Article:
Colton Herta's Indy Lights debut was the top story of the weekend in MRTI. Photo: Indianapolis Motor Speedway, LLC Photography

MRTI: St. Petersburg weekend digest

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With six races to kick off the new Mazda Road to Indy presented by Cooper Tires season, there was always going to be an overload of story lines that emerged from the streets of St. Petersburg.

And indeed, there was a heavy magnitude of incredible moments that played themselves out the last few days.

HERTAMANIA 2.0 IS FOR REAL

I’ll admit to having had only a casual following of Colton Herta during his stint in Europe the last couple seasons, not because I didn’t think he was good, but when you cover double digit series on a regular basis it’s hard to put EuroFormula Open and F4 with Carlin on your full-time radar. But knowing that he’d won races overseas against what is always a stacked field was always going to be an impressive feat, particularly when you consider the Californian moved overseas and raced there at 14 and 15 years old.

Rise up, young man. This is Colton Herta, and at 16, his future is bright. Photo: Indianapolis Motor Speedway, LLC Photography

Testing, too, can always be a bit of a red herring coming into a new season because of different test plans, programs and the occasional fast lap “glory run” for promotional purposes. That Herta ended fastest from the only official day of preseason testing in his No. 98 Deltro Energy Andretti-Steinbrenner Racing Dallara IL-15 Mazda at Homestead-Miami Speedway was nice and great to see, especially considering he’s working with talented engineer Doug Zister. But would it translate onto the bumpy, if repaved, streets of St. Petersburg, a place as far away on setup from Homestead’s infield road course as the miles it takes to get between the two in this long state? That was always the question going in.

But good lord, if Bryan’s son – “HertaMania 2.0” – is this good, this early in his career, the sky is the limit for him. He’s 16 now and turns 17 later this month, but showed the combination of aggression, tenacity and poise well beyond his years, and was so cool as a cucumber outside the cockpit even as he ran the gamut of interviews during the weekend that could have easily distracted him.

Telitz (9) won Saturday but Herta’s (98, white text rear wing) moves were impressive. Photo: Indianapolis Motor Speedway, LLC Photography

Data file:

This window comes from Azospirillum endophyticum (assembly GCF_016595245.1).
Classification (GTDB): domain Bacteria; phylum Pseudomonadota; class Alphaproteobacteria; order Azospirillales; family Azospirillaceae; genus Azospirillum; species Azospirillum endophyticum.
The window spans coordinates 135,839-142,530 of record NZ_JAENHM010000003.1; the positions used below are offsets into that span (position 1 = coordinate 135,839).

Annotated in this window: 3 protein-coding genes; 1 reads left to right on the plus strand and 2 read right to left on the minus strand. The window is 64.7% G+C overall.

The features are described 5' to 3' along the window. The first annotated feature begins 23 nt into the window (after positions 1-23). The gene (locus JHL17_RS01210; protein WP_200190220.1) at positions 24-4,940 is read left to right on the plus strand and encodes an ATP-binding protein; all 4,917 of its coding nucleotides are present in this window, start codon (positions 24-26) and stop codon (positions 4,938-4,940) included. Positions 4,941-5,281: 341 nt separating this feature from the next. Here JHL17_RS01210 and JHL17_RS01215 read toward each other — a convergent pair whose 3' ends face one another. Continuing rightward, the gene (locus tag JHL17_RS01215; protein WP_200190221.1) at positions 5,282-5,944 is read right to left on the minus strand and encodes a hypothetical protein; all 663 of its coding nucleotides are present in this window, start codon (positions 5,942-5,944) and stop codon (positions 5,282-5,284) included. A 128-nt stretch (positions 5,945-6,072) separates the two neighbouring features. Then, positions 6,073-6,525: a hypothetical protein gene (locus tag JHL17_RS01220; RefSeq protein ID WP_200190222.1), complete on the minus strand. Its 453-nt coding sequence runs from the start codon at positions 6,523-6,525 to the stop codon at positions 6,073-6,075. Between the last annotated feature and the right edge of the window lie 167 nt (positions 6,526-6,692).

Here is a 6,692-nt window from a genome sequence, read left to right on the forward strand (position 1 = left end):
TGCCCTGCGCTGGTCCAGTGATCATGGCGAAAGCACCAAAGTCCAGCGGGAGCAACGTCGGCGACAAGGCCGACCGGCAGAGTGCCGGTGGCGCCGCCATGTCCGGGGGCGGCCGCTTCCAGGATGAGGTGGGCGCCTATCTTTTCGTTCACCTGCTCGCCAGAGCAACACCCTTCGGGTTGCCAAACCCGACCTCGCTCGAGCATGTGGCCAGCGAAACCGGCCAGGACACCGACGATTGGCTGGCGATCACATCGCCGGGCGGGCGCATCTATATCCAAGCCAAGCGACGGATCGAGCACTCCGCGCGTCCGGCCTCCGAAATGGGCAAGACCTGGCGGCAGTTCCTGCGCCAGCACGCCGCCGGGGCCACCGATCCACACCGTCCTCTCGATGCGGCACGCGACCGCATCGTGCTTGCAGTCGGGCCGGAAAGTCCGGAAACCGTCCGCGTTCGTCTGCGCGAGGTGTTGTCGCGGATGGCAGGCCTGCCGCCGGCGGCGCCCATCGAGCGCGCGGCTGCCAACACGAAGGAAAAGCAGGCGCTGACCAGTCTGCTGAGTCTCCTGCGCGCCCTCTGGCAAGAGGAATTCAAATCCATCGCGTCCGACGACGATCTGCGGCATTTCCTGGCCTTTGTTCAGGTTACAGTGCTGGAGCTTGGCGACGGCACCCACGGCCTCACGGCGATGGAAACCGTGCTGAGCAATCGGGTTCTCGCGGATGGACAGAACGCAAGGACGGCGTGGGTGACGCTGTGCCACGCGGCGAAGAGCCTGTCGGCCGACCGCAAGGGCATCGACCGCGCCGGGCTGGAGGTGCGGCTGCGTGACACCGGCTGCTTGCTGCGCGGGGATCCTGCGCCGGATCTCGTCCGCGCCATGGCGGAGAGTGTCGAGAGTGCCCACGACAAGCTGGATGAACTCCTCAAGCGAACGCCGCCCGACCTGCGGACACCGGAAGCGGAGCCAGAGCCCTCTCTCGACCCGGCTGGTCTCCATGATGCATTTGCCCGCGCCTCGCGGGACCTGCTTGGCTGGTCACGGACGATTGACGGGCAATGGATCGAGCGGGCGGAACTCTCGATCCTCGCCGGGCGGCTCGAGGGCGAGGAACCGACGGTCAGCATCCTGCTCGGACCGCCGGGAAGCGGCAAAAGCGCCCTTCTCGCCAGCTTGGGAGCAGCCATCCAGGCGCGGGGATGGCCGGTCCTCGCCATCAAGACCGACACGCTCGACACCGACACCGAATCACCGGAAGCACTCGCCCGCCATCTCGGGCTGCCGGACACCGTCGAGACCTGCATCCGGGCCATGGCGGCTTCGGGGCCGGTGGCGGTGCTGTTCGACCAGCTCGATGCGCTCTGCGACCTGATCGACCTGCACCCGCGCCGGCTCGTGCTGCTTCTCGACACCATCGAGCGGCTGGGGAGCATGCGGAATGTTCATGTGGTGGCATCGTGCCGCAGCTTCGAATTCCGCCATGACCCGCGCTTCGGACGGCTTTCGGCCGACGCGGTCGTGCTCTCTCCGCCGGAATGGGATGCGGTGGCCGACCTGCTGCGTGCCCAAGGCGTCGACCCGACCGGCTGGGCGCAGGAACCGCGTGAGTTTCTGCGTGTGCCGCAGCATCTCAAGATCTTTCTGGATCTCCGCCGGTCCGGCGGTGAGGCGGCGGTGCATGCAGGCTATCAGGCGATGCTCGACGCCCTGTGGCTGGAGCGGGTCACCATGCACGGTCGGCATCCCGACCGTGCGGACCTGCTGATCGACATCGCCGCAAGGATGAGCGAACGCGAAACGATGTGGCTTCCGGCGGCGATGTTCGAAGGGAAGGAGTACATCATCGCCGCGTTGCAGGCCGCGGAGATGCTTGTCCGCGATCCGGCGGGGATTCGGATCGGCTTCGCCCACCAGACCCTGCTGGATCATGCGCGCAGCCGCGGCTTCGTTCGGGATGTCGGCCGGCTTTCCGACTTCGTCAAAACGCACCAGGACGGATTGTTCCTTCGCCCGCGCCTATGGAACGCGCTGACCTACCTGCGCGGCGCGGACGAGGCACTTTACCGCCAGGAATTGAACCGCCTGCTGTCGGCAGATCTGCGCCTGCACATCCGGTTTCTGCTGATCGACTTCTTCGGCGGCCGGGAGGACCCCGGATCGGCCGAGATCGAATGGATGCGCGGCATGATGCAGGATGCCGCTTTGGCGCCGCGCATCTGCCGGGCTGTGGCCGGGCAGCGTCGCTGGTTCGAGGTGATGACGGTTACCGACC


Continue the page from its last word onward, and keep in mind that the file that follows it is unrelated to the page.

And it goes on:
Cool as it was to see Aaron Telitz, another fascinating and talented young American walk away with Indy Lights race one on Saturday, it was Herta’s passing demonstrations into Turn 1 that dazzled in arguably one of the best Indy Lights races since the introduction of the new car. Making several moves on Kyle Kaiser (Lap 5), Shelby Blackstock (Lap 20), and Neil Alberico (Lap 31, after nearly colliding on Lap 26), Herta was the passing star of the race.

“I guess push-to-pass worked!” Herta deadpanned with a wit you’d expect of a 26-year-old, not 16. “It was a bit of an unknown going from Homestead. It performed great.

“That one on Neil… oh that was close. It took my nose nipple off a little bit. It was close, but he left me room and saw me coming. We both kind of locked up and went a little wide, so we avoided big contact.”

Alberico, who drives for Carlin and is supported by Rising Star Racing, had to tip his cap on the move to the fellow Californian, on a day when SoCal just edged NorCal.

“He had a lot more pace at end of the race,” Alberico said. “Getting a podium after starting mid-pack would be a good result. The smartest guy will win this championship. Colton earned second place today.”

Herta’s win in race two (airs March 18 on NBCSN) allowed him to showcase his defending, rather than overtaking, level of race craft. He defended against the aggressive but determined Santiago Urrutia on multiple occasions, to complete the dream debut weekend, and lead the points in the process.

At 13 in 2013, Herta won the Pacific F1600 championship driving for PR1/BHA with Curb-Agajanian and won 10 of 15 races, so his win Sunday was his first win on North American soil since that time. It capped off a week where Herta tossed out the first pitch at a New York Yankees spring training game on Tuesday and then ended on top Sunday morning.

Herta (center) and the Steinbrenners. George Michael Steinbrenner IV is to Herta’s immediate left. Photo: Indianapolis Motor Speedway, LLC Photography

“We had the whole Steinbrenner family that all came out today. Hank’s even out here. It was great to have the team rooting for us,” he said.